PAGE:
Twenty-year-old Symone Hughes of Menomonee Falls was supposed to be a nurse — a career that fit her nurturing personality, her sister, Claudria, said. She had just started nursing clinicals and was supposed to graduate from Milwaukee Area Technical College in 2021, said Claudria, who declined to provide her last name for this story. Hughes was stabbed to death Sept. 1. Her ex-boyfriend, Hasani Monroe, 20, was charged with first-degree intentional homicide Sept. 4 in Waukesha County Circuit Court. The two had dated for about 2½ years. They broke up just hours before Hughes’ death, Claudria said.
Claudria and Hughes’ aunt Briann Morris want people to be aware of domestic violence. Morris raised $1,648 through a GoFundMe campaign to help with funeral expenses. The campaign has since been closed. “It (the GoFundMe campaign) was also to share her story and to create awareness,” said Morris. “My message would be to seek out help if you are in a domestic violence relationship.” “She was silently crying for help,” Morris said of Hughes.
One in three women and one in four men have experienced physical violence by an intimate partner, according to the National Coalition Against Domestic Violence.
‘I keep looking for signs’
While Claudria said Hughes and Monroe’s relationship may have had challenges, she never thought Hughes’ life was in danger. “I was in disbelief,” said Claudria. “I don’t think I really processed it (Hughes’ death).” Hughes did not talk much about the relationship, her first serious one, said Claudria. At least 56% of the victims of domestic violence in the state are reportedly killed when a relationship ends or when one person begins taking steps to end the relationship, according to the 2019 Wisconsin Domestic Violence Homicide Report.
“It is not uncommon for the homicide to be the first, only and last act of physical abuse,” said President and CEO Carmen Pitre of Sojourner Family Peace Center, an agency that offers violence support services and a crisis line. “Also, many times, domestic violence homicide victims had been isolated from friends and family — which contributes to the surprise or suddenness expressed by other people.” Claudria said it seemed in recent months that Hughes was calling her more frequently and wanting to meet with her more. Since her sister’s death, Claudria has asked herself whether this could have been a way of reaching out because of problems in the relationship. Looking back now, she wonders whether she should have somehow known. Claudria said she sensed there was stress in the relationship. At times, Claudria said, Hughes seemed drained. “There were signs that she was dealing with a lot, and it has taken a toll,” Claudria said. “She tried to do everything on her own. We did not know (Hughes was in danger) but maybe we should have. I keep looking for signs.”
Breaking up with her boyfriend
Claudria said she last saw her sister at about 8 p.m. Sept. 1, when they met for dinner. She said Hughes had just broken up with Monroe. “She said she did not want to talk about it,” said Claudria. “She seemed tired and more soft-spoken. She seemed like she wanted to cry.” Claudria said she did not press her to talk. “I gave her a hug,” Claudria said, thinking she would ask her about the breakup later. When Claudria called Hughes at 11 that night, Hughes was in bed. Claudria said Hughes said she was tired, but everything seemed OK. “I think she was trying to reach out to me, but Symone is someone to not want to need help,” said Claudria.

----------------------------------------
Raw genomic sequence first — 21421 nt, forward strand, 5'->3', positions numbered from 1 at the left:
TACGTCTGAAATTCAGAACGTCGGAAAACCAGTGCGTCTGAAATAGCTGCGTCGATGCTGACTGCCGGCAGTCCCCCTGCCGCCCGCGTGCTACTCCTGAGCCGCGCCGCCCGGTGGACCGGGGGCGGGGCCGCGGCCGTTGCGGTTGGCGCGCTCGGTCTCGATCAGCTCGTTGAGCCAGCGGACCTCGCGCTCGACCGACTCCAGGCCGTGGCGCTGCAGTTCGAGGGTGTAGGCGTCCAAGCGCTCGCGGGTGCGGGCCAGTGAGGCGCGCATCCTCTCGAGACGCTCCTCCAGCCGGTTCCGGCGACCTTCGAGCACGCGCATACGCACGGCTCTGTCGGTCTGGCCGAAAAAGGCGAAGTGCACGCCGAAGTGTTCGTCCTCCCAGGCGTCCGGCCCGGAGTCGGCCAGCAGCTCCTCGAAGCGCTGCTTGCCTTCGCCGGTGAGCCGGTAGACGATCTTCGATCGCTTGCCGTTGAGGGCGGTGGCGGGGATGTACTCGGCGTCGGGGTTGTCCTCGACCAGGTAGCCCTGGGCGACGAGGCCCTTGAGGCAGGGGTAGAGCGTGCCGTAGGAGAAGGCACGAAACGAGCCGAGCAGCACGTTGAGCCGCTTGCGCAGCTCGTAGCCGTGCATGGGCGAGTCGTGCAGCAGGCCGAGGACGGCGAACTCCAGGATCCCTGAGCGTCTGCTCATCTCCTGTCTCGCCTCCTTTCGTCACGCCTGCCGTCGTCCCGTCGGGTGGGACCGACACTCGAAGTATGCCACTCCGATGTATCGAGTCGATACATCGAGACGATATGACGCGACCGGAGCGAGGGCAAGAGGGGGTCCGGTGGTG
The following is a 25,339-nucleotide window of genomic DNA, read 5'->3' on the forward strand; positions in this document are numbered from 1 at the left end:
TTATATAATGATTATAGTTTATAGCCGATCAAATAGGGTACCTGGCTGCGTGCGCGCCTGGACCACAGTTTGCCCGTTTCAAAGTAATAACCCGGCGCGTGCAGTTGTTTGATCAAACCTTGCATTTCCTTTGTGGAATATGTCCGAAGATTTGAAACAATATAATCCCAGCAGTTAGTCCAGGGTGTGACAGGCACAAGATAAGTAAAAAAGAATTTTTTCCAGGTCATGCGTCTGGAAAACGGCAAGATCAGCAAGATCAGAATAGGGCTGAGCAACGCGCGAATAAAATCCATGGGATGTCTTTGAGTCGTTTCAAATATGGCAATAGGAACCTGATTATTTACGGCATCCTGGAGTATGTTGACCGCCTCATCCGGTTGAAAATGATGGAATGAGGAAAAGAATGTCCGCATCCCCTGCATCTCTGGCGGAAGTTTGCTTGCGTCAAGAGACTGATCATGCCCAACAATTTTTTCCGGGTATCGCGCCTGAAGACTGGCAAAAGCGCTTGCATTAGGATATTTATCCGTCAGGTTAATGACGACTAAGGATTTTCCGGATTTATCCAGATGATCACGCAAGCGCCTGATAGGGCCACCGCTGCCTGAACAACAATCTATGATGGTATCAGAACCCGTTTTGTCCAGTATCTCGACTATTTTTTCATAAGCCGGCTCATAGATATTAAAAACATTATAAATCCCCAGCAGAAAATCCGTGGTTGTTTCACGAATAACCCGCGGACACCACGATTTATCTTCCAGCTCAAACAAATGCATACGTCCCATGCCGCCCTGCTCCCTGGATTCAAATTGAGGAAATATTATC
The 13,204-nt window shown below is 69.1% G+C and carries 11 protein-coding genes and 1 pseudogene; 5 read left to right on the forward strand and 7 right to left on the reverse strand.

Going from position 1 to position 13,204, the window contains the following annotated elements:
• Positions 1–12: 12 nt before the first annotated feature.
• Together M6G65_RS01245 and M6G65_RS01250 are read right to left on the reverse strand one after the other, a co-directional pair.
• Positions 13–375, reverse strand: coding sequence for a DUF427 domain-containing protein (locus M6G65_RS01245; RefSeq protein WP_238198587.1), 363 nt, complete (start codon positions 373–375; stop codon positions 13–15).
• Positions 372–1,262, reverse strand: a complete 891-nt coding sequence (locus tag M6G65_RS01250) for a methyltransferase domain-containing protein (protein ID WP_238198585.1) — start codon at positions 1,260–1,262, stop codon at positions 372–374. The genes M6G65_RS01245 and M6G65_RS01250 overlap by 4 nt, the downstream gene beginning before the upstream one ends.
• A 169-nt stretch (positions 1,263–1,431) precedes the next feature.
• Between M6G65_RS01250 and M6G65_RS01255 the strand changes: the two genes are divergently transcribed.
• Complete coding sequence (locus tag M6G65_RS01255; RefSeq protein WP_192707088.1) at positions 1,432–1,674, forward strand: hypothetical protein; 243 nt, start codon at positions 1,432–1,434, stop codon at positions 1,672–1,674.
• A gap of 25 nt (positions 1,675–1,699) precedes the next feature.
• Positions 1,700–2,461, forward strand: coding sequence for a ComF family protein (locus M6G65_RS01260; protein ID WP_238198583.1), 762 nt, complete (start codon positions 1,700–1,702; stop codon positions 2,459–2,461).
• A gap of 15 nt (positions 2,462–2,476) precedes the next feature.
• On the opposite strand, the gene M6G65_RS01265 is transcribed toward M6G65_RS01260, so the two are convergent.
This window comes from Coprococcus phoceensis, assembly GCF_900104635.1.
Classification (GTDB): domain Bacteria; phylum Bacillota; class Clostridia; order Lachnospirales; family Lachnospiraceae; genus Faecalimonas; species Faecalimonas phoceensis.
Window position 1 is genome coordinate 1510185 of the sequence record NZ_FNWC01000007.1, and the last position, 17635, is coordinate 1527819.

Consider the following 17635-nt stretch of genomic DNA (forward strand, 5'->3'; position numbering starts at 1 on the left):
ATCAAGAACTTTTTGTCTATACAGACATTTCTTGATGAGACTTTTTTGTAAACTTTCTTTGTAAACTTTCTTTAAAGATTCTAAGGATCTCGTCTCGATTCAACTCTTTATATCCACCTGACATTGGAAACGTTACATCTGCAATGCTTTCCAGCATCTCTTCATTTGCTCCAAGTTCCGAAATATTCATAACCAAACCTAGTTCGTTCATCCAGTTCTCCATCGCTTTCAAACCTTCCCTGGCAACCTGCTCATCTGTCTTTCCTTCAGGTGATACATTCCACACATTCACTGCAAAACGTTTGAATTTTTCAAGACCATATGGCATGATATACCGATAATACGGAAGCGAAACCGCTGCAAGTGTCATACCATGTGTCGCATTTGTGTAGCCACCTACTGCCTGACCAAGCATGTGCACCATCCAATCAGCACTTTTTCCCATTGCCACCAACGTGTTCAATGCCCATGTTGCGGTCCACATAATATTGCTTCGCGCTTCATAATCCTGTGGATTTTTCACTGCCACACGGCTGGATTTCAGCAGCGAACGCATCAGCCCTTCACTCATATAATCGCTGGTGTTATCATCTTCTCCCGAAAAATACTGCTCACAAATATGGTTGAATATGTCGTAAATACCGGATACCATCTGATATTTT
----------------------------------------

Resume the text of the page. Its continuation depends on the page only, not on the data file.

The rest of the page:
The Menomonee Falls Police Department received a call at 11:45 p.m. from Monroe for a potential domestic violence incident. When police arrived, Hughes was non-responsive on the ground and not breathing. She had a stab wound in her upper chest and there was a large bump on the right side of her head. Claudria said she wishes her sister had reached out, that she had disclosed more about the insecurities of the relationship. She would have been there to support and help her sister, she said. “I wish she said that she is scared and does not feel safe,” she said. “I would have told her that it is OK if things do not work out. We should have these uncomfortable conversations.”
Domestic violence by the numbers
Domestic violence claimed 72 lives in Wisconsin in 2019, compared to 47 in 2018, according to the Wisconsin Domestic Violence Homicide Report, compiled by End Domestic Abuse Wisconsin. In the Milwaukee area, the Sojourner Family Peace Center in Milwaukee helps more than 11,800 clients a year, according to its website. The agency offers a crisis line, advocacy to survivors and domestic violence support services. The Women’s Center in Waukesha helped 650 adults and children in 2019 through its domestic abuse advocacy program, which facilitates safety planning, connecting to legal resources and developing coping skills. Its awareness and advocacy programs reached about 17,566 individuals, according to its annual report.
Telling a person in a domestic violence situation that they should leave, should call the police or should handle a situation differently is not helpful, said Angela Mancuso, executive director of The Women’s Center.” ‘Should’ is the least supportive language,” said Mancuso. Telling someone what they should do can alienate them, she added. Mancuso said she encourages others to be nonjudgmental. Being authentic, sincere and nonthreatening is a better approach, she said. “They know themselves better and know when the right time is to leave. You can’t force it,” she said, although she acknowledged that can be frustrating “It can take a lot of patience, and there is nothing easy about it. It is difficult to navigate their safety,” Mancuso said. “It is a complex dynamic.” Pitre said it is important to check in with friends and family. “We need to normalize checking in on each other regularly and not just in times of crisis or concern,” she said. “Let them know the abuse is not their fault, that they are not alone and that help is available,” she added. “Be sure to get emotional help for yourself, too.”